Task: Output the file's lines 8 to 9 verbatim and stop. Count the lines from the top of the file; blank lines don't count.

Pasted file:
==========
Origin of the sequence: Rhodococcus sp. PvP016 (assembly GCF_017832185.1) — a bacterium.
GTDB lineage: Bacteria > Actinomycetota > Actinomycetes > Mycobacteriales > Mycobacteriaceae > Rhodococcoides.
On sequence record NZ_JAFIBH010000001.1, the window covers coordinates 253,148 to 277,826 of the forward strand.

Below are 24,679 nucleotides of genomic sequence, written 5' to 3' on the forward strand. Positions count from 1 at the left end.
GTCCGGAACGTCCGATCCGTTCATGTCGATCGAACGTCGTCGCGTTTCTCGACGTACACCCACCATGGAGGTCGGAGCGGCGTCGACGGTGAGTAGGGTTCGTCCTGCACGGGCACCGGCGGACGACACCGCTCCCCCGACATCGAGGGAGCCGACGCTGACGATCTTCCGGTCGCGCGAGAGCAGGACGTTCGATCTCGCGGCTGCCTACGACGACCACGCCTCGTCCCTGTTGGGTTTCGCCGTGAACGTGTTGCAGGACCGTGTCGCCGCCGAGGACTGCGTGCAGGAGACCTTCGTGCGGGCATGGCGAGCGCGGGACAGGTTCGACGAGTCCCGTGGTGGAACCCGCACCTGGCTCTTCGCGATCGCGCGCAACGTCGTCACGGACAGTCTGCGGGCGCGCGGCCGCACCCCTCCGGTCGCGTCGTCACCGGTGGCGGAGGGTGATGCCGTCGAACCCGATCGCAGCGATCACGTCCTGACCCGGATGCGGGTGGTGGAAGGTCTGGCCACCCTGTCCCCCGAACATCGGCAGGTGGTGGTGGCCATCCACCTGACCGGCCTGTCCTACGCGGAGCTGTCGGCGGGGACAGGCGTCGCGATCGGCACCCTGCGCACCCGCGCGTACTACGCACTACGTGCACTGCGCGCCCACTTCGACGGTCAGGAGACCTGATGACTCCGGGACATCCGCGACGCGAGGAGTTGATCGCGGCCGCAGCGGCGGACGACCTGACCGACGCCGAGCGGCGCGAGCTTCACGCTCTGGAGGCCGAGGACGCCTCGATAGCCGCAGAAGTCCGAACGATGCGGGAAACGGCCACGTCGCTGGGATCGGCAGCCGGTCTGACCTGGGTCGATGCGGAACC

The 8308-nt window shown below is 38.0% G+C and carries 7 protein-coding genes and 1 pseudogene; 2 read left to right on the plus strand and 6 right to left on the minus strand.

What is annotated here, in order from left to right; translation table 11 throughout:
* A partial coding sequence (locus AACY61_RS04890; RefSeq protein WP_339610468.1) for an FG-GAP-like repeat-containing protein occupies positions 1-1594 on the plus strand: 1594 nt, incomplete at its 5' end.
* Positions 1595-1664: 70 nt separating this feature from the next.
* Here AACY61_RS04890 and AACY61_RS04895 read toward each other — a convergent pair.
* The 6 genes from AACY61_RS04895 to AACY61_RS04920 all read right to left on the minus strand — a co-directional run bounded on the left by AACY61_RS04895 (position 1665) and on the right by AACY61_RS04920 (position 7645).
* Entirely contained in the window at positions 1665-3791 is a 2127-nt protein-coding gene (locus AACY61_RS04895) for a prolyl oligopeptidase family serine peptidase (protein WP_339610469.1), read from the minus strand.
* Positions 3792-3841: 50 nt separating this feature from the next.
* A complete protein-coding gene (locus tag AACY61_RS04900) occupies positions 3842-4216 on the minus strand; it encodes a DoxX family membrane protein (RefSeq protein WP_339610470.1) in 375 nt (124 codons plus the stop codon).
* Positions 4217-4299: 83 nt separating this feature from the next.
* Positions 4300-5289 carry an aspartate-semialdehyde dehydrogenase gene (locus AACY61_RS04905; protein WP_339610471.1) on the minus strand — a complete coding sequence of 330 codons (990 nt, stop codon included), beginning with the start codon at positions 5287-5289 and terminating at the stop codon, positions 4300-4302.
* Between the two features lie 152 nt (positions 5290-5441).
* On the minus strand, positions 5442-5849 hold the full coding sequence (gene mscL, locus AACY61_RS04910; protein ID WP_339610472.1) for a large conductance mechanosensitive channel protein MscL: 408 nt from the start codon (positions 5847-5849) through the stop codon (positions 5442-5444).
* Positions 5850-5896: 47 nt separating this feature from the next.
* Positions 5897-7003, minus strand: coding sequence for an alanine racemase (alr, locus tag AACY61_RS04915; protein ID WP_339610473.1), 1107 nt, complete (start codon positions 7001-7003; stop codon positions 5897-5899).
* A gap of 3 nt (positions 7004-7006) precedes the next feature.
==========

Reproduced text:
* A partial coding sequence (locus AACY61_RS04890; RefSeq protein WP_339610468.1) for an FG-GAP-like repeat-containing protein occupies positions 1-1594 on the plus strand: 1594 nt, incomplete at its 5' end.
* Positions 1595-1664: 70 nt separating this feature from the next.